species: 91

disagreements by rank:
        superkingdom: 1
        phylum: 11
        order: 4
        class: 8
        family: 10
        genus: 10
        species: 29

classification output as CSV, here: tully-genome-sigs.taxonomy.csv

This gives you an output file tully-genome-sigs.taxonomy.csv containing the various assignments, and you should also have a tully.metacoder.pdf that looks like the image above.

Interpreting the CSV file

The CSV file has five columns: name, taxid, status, rank_info, and lineage. name is the name in the signature file; taxid and lineage are the NCBI taxonomic ID assigned to that name, and the taxonomic lineage of that ID.

The status and rank_info require a bit more explanation.

There are three possible status values at present: nomatch, found, and disagree.

nomatch is hopefully obvious - no (or insufficient) taxonomic information was found for k-mers in that signature, so you get a taxid of 0, and an empty rank and lineage:


found is hopefully also pretty obvious: it says that a simple straightforward lineage was found across all of the databases, and gives you that lineage down to the most detailed rank found:

TARA_PSW_MAG_00129,28108,found,species,Bacteria;Proteobacteria;Gammaproteobacteria;Alteromonadales;Alteromonadaceae;Alteromonas;Alteromonas macleodii

disagree is the least clear. Here, the assigned rank is the rank immediately above where there is a taxonomic disagreement, and the taxid & lineage refer to the name at that rank (the least-common-ancestor at which an assignment can be made).

For example, look at this line in the CSV file:


TARA_ASW_MAG_00029 has k-mers that are shared between different orders: 'Pseudomonadales' and 'Rhodobacterales'. Therefore, the classifier status is disagree, and the classified taxid is at rank phylum - just above order.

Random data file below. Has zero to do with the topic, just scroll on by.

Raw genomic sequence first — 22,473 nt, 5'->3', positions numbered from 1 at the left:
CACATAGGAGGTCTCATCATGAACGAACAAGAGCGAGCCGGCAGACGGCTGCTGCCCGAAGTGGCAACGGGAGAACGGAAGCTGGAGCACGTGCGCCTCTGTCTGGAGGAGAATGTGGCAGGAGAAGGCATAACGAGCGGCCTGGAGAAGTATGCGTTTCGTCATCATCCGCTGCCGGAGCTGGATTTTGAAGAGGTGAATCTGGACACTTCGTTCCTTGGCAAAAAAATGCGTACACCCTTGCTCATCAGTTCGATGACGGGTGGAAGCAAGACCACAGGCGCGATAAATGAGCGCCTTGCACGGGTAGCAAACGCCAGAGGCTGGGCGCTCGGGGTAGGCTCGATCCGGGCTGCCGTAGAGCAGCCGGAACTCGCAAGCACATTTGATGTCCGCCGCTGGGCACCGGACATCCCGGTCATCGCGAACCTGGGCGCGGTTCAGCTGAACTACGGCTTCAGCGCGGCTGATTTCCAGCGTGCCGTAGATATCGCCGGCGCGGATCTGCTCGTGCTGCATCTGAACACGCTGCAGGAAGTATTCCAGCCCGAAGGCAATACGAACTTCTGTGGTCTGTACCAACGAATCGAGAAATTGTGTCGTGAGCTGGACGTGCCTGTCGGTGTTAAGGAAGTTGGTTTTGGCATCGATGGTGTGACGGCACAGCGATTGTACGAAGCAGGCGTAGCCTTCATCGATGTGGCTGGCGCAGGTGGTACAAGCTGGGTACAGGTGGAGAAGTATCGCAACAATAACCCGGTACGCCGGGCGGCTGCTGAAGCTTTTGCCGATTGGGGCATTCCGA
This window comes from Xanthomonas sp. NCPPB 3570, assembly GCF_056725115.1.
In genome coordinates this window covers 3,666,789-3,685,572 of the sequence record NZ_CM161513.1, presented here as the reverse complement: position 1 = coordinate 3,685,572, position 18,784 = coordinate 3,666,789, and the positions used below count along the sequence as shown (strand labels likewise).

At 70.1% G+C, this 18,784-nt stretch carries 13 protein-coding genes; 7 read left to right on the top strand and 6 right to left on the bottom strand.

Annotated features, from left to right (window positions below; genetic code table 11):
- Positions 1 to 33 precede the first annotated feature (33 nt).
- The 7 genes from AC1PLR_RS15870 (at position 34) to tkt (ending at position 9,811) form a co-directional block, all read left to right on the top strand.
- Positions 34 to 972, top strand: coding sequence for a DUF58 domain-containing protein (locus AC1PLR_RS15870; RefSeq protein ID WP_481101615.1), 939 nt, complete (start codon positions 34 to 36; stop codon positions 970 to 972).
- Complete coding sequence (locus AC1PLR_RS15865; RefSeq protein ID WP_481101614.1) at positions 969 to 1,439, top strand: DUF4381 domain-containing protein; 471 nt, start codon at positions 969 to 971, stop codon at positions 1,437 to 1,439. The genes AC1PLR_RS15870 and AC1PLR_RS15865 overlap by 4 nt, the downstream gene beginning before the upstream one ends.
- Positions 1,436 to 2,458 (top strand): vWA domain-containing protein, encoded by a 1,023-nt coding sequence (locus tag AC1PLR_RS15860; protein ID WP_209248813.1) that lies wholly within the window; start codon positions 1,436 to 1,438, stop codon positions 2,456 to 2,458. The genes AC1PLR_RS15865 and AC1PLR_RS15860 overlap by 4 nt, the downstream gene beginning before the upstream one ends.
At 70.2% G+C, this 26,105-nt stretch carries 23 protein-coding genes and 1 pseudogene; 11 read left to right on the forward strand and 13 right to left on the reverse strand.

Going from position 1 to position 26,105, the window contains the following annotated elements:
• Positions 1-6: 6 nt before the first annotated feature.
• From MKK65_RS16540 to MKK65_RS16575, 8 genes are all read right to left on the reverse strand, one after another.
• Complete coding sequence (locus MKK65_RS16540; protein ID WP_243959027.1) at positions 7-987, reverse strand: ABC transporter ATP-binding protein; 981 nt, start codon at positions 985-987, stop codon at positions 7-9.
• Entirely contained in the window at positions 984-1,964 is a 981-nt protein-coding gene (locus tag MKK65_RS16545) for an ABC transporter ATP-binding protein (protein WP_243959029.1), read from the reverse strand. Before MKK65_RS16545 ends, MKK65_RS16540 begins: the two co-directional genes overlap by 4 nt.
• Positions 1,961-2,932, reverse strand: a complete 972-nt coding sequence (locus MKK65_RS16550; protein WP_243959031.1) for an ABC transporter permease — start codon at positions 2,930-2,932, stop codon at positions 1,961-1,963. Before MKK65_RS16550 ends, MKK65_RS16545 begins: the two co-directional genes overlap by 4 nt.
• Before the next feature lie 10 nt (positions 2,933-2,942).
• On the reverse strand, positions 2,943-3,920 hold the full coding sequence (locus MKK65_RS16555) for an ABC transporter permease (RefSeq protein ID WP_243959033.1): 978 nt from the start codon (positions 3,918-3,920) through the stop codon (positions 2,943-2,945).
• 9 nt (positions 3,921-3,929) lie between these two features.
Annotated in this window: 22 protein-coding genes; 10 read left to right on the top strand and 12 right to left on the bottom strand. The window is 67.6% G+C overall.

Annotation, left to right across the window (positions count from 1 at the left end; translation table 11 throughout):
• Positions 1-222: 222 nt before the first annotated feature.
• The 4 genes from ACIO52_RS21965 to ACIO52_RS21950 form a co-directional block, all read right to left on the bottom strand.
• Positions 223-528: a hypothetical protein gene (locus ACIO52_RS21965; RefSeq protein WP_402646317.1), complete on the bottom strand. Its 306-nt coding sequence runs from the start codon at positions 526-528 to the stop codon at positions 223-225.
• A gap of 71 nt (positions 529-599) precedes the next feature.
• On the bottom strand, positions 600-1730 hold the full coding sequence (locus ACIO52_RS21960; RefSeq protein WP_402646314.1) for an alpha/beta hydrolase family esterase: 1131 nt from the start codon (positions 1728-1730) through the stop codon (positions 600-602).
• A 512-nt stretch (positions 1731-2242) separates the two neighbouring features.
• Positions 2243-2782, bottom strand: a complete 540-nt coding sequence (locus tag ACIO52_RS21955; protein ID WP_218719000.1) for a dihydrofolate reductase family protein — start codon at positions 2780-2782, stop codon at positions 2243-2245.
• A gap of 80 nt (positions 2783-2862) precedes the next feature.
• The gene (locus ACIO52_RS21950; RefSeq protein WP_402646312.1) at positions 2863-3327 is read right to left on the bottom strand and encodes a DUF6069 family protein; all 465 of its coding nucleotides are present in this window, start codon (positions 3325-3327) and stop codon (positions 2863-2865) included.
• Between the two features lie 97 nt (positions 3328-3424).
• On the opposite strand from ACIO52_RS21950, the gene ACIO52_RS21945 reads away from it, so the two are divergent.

Plotting with metacodeR

I like pretty pictures as much as the next person, but I rarely spend the time to make them - I'm just not good at plotting!

However, when I was last visiting Oregon State (to give a talk at the Oregon State Microbiome Initiative) I met Zachary Foster, a student of Nik Grunwald, and saw their metacodeR poster. metacodeR is an R package for making pretty taxonomic figures, and since I was deep in the throes of sourmash taxonomic foo I asked him for some help, which he promptly gave.

Fast forward to today, and I thought, "hey, Zach said that I should be able to use metacodeR with this kind of output - why don't I give it a try?"

At this point I should confess that I am not a very good R coder, so this filled me with trepidation. But leveling up is what Saturday Morning Bioinformatics is for! So I opened up a new window for all the R syntax google searches I was going to be done, started up RStudio, installed metacodeR, and ... after about an hour of struggling with R, got a script working!

You can see the script in all its glory here, or I've pasted it below - mainly because I need some help understanding the line that says names(csvnames) <- csvnames, which is Magic that is needed for extract_taxonomy but that I do not understand the need for.

# load the output of ''

load_classify_csv <- function(filename) {
  csvdata = read.csv(filename, header=TRUE)

  # eliminate empty lineages
  csvdata <- filter(csvdata, lineage != "")

  # create a mashup of name and lineage to satisfy extract_taxonomy
  csvnames <- paste(csvdata$name, csvdata$lineage, sep='\t')

  # heck if I know why I have to do this :), but set list names to list values
  names(csvnames) <- csvnames

  taxdata <- extract_taxonomy(csvnames, regex = "^(.*)\\\t(.*)",
                              key = c(id = "obs_info", "class"), class_sep=';')


Suggestions welcome on cleaning this up :)

Part 2 is yet to come

OK, I'm officially out of time for the day, so I'll stop here. In part 2 , I'll discuss how to create your own directory of genome signatures, show you how to build your own LCA databases, and give a fully repeatable workflow for everything. (If you're super enthusiastic to try the stuff above, you can probably ad lib it from this blog post).

In the meantime, comments welcome!